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Tax avoidance and tax evasion: what is the difference ?

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Have you ever wondered what you can do to minimize the tax you owe HMRC without actually committing a felony and getting fined ?

It is important to distinguish between tax avoidance, which is legal, and tax evasion, which is illegal. Tax avoidance is legal because it involves using legitimate tax rules and allowances to minimize the amount of tax that is due, thus maximize your profits. This could include investing in ISA, so that any interest received is tax free.

Tax evasion though involves using illegal methods to escape paying the correct amount of tax. Examples would include entering false information in a tax return, or failing to notify HMRC about a taxable source of income on which tax has not been paid. Those who carry out tax evasion risk criminal prosecution.

While tax avoidance and tax evasion may appear to be easily distinguishable at each end of the scale, there will always be situations that may not be so clear cut. In particular, some “tax avoidance schemes” that have been developed may not be legal.

HMRC has stated that where a scheme relies on concealment, pretence, non-disclosure and misrepresentation of the true facts, then this is illegal and falls under the category of tax evasion.

The government has developed various ways that they hope to prevent so-called “aggressive” tax avoidance schemes. Tax avoidance schemes need to be disclosed to HMRC, who will then investigate the schemes to ensure that they are legal. HMRC has stated that using a tax avoidance scheme marks the business out as a high-risk tax payer, and that this in its turn will lead to closer scrutiny of all their tax affairs, not just those involving the tax avoidance scheme.

Legislation was introduced in 2013 to outlaw some schemes that were deemed to be “abusive”. This legislation is known as the General Anti-Abuse Rule (GAAR). It is based on the rejection of the old approach taken by the courts that taxpayers are free to use their ingenuity to reduce their tax bills by any lawful means, however contrived those means might be.

In broad terms, the GAAR outlaws action taken by a taxpayer to achieve a favourable tax result  that Parliament did not anticipate when it introduced the tax rules in question, where that course of action cannot “reasonably regarded as reasonable”.

This “double reasonableness test” sets a high threshold for HMRC to prove that an arrangement is abusive and therefore illegal.

The key to using legal tax avoidance measures is to only use tax rules in the way that they were originally intended by Parliament. Therefore the use of ISAs to avoid paying tax on savings interest is entirely proper, since it is in line with the original intention of the legislation.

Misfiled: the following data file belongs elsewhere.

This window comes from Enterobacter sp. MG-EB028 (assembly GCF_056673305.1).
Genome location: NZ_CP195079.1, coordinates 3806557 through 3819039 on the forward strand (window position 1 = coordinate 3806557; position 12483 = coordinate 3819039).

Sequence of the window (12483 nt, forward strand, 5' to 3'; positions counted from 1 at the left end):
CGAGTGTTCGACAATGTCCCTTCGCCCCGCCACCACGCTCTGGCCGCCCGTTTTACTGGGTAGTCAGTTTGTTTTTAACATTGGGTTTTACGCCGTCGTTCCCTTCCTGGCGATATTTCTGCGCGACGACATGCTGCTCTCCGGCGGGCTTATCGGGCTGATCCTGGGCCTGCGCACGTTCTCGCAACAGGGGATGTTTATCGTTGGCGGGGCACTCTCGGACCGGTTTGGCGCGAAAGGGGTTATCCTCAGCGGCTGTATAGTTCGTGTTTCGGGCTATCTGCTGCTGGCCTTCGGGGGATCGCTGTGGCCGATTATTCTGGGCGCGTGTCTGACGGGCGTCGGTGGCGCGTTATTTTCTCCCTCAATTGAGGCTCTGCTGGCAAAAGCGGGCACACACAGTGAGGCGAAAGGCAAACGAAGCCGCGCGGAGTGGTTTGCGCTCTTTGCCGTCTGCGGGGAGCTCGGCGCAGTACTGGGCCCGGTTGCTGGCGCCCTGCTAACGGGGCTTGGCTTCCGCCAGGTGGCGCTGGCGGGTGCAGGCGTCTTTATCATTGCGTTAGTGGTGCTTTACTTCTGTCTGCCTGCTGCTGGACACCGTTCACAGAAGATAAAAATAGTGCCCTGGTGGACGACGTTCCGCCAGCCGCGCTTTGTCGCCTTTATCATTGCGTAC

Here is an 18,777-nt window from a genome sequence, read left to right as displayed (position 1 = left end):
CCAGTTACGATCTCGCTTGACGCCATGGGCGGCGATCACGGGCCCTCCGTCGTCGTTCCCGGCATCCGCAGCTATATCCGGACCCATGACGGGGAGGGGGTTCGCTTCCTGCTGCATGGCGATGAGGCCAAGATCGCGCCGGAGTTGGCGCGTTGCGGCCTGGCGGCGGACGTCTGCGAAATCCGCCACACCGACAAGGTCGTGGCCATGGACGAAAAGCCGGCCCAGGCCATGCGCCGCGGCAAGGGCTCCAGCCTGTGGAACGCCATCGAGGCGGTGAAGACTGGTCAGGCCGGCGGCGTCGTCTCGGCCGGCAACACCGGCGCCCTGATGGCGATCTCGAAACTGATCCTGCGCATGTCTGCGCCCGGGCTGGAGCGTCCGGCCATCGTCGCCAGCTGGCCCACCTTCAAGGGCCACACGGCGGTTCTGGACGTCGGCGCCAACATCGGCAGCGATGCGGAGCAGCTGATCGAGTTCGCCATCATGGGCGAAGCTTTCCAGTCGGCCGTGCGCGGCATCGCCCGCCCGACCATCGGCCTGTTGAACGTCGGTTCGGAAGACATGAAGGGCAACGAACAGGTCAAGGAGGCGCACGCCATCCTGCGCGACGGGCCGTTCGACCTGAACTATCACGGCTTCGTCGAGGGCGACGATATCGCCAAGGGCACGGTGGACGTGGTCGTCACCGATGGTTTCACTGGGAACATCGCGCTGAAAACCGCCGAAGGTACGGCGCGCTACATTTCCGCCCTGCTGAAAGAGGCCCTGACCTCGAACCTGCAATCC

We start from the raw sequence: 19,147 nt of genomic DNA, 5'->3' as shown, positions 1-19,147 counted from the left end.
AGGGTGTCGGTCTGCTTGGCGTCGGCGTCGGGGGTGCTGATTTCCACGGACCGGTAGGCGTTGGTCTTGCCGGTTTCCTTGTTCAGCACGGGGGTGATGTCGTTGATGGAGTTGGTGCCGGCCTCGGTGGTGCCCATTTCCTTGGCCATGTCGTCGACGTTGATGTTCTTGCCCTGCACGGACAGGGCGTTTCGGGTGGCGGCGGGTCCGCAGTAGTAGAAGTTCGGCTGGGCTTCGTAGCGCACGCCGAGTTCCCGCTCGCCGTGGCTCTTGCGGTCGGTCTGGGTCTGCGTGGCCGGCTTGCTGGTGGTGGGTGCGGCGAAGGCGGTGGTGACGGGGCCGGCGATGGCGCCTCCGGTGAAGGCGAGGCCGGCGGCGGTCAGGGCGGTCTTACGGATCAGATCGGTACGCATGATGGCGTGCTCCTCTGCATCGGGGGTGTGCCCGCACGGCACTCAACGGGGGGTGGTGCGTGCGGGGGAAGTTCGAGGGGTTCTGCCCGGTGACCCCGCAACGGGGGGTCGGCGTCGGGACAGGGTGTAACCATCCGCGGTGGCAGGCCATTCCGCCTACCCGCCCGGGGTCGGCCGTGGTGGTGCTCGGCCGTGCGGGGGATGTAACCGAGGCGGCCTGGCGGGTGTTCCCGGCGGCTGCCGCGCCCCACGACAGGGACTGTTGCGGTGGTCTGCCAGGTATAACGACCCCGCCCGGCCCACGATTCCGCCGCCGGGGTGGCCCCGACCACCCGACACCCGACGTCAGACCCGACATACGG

In general, anyone who suspects that tax evasion is being carried out is advised to report this to HMRC. This can be done anonymously. HMRC advises the person reporting not to attempt to discover any more information about the suspected tax evasion, and not to tell anyone else.

The UK Government is in the process of turning tax evasion from a small crime into a serious crime that attracts severe civil and criminal measures.

The take away lesson is that the difference between tax avoidance and tax evasion ultimately comes down to legality. As the law has it at the moment in the UK, simply avoiding tax is perfectly legal, however crossing the line into evading tax is a felony and results in costly fines as well as prosecution. Since it is very easy for tax avoidance to turn into tax evasion, it is dangerous to the taxpayer to step into this minefield.  

An accountant’s greatest duty of care is to the client, however the accountant must always act within the law. Through wise tax planning, an accountant looks at a business’s financial planning from a tax perspective. The purpose of tax planning is to see how to accomplish all the other elements of the financial plan in the most tax-efficient manner, and in this way minimise the tax due to HMRC. Of course, tax planning must involve only legal and ethical methods of minimising the tax liability.Tax evasion involves using illegal methods to escape paying the correct amount of tax. Examples would include entering false information in a tax return, or falling to notify HMRC about a taxable source of income on which tax has not been paid. Those who carry out tax evasion risk criminal prosecution.

More information on tax avoidance can be found on the HMRC website here: https://www.gov.uk/guidance/tax-avoidance-an-introduction

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